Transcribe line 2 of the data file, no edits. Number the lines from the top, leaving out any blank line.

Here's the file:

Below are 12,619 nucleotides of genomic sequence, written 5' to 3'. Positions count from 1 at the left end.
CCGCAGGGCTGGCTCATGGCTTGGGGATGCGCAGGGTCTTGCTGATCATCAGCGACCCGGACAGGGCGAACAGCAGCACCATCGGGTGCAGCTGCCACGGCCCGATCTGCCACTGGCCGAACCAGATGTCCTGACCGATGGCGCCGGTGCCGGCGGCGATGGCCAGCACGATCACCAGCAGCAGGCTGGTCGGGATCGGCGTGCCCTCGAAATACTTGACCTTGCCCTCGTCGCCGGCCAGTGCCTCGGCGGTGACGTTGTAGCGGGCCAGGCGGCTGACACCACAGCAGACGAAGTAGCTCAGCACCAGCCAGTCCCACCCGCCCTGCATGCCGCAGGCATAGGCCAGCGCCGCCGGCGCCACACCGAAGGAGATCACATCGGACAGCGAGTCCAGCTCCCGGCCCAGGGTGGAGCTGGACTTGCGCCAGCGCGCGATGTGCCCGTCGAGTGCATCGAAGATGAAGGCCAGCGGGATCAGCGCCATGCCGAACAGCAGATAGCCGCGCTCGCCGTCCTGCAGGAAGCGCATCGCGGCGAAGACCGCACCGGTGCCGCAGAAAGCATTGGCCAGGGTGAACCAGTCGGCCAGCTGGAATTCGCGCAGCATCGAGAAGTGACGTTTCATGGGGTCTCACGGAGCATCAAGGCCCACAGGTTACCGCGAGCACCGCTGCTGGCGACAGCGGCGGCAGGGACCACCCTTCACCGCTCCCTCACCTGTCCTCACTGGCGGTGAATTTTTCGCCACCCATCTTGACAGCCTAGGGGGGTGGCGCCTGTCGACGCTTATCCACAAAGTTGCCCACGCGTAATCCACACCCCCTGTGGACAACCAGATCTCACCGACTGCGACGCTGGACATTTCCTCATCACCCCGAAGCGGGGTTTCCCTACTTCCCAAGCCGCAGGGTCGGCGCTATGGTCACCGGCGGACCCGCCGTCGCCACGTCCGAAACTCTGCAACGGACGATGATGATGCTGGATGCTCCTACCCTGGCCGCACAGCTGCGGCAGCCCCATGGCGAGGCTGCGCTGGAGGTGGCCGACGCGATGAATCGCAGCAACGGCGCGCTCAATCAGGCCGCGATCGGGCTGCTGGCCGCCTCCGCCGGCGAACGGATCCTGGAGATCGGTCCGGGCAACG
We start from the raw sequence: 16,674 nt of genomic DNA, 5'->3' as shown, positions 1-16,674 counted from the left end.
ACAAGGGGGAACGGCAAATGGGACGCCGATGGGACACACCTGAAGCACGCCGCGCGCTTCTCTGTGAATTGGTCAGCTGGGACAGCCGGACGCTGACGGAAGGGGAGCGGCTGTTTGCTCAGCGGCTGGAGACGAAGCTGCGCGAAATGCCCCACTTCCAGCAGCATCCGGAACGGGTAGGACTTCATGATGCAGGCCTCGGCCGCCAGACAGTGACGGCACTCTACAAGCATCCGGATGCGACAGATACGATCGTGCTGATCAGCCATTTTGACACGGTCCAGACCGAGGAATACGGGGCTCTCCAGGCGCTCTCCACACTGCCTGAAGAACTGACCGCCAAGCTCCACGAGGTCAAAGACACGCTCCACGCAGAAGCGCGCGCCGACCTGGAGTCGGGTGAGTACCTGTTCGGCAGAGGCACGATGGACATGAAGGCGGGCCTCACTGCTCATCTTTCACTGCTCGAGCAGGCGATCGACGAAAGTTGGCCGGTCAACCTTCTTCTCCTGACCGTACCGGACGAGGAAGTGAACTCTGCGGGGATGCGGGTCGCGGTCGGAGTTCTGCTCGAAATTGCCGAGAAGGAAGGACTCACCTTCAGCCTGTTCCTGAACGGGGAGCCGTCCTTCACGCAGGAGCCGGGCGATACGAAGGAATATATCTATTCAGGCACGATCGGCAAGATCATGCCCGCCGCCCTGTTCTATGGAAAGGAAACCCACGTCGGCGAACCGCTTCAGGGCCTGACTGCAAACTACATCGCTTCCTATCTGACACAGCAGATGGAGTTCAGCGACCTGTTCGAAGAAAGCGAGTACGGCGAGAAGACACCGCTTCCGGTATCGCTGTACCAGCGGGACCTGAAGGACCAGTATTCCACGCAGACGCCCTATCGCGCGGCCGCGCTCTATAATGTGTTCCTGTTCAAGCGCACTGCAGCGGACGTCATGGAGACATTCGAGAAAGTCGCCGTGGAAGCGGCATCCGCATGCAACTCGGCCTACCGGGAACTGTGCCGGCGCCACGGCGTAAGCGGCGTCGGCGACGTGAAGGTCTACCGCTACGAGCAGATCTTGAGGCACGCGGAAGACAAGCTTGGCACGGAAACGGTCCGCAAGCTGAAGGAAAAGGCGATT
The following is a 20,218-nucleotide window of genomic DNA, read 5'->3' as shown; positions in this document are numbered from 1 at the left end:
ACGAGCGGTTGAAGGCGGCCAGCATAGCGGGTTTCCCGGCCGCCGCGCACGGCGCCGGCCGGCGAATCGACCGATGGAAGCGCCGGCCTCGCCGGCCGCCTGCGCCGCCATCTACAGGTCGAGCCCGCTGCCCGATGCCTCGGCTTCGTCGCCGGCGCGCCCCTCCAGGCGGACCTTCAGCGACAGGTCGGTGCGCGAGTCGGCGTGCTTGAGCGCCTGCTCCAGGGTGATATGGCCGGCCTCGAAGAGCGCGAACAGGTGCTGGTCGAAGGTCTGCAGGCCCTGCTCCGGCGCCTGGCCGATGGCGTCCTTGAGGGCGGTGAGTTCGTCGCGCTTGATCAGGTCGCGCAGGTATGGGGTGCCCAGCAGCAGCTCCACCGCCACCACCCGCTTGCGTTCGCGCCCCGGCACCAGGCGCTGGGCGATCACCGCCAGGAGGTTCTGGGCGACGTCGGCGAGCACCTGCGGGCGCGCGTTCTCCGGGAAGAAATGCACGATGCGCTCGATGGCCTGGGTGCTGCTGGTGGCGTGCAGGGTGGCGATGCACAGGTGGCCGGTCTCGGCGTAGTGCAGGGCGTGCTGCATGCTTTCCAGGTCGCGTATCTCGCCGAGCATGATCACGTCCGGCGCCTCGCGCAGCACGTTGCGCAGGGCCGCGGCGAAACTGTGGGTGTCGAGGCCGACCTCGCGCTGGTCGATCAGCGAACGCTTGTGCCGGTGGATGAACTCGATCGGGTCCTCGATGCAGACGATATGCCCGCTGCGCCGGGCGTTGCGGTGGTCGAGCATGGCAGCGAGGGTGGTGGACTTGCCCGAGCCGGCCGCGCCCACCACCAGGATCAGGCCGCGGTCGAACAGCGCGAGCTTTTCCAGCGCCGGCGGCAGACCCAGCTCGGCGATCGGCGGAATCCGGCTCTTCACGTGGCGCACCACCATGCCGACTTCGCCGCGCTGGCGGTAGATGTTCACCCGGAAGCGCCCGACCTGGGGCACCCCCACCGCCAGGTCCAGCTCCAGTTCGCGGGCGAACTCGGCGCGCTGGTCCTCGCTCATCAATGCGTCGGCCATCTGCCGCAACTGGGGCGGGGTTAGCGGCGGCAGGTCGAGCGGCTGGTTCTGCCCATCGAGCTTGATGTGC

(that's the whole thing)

CCGCAGGGCTGGCTCATGGCTTGGGGATGCGCAGGGTCTTGCTGATCATCAGCGACCCGGACAGGGCGAACAGCAGCACCATCGGGTGCAGCTGCCACGGCCCGATCTGCCACTGGCCGAACCAGATGTCCTGACCGATGGCGCCGGTGCCGGCGGCGATGGCCAGCACGATCACCAGCAGCAGGCTGGTCGGGATCGGCGTGCCCTCGAAATACTTGACCTTGCCCTCGTCGCCGGCCAGTGCCTCGGCGGTGACGTTGTAGCGGGCCAGGCGGCTGACACCACAGCAGACGAAGTAGCTCAGCACCAGCCAGTCCCACCCGCCCTGCATGCCGCAGGCATAGGCCAGCGCCGCCGGCGCCACACCGAAGGAGATCACATCGGACAGCGAGTCCAGCTCCCGGCCCAGGGTGGAGCTGGACTTGCGCCAGCGCGCGATGTGCCCGTCGAGTGCATCGAAGATGAAGGCCAGCGGGATCAGCGCCATGCCGAACAGCAGATAGCCGCGCTCGCCGTCCTGCAGGAAGCGCATCGCGGCGAAGACCGCACCGGTGCCGCAGAAAGCATTGGCCAGGGTGAACCAGTCGGCCAGCTGGAATTCGCGCAGCATCGAGAAGTGACGTTTCATGGGGTCTCACGGAGCATCAAGGCCCACAGGTTACCGCGAGCACCGCTGCTGGCGACAGCGGCGGCAGGGACCACCCTTCACCGCTCCCTCACCTGTCCTCACTGGCGGTGAATTTTTCGCCACCCATCTTGACAGCCTAGGGGGGTGGCGCCTGTCGACGCTTATCCACAAAGTTGCCCACGCGTAATCCACACCCCCTGTGGACAACCAGATCTCACCGACTGCGACGCTGGACATTTCCTCATCACCCCGAAGCGGGGTTTCCCTACTTCCCAAGCCGCAGGGTCGGCGCTATGGTCACCGGCGGACCCGCCGTCGCCACGTCCGAAACTCTGCAACGGACGATGATGATGCTGGATGCTCCTACCCTGGCCGCACAGCTGCGGCAGCCCCATGGCGAGGCTGCGCTGGAGGTGGCCGACGCGATGAATCGCAGCAACGGCGCGCTCAATCAGGCCGCGATCGGGCTGCTGGCCGCCTCCGCCGGCGAACGGATCCTGGAGATCGGTCCGGGCAACG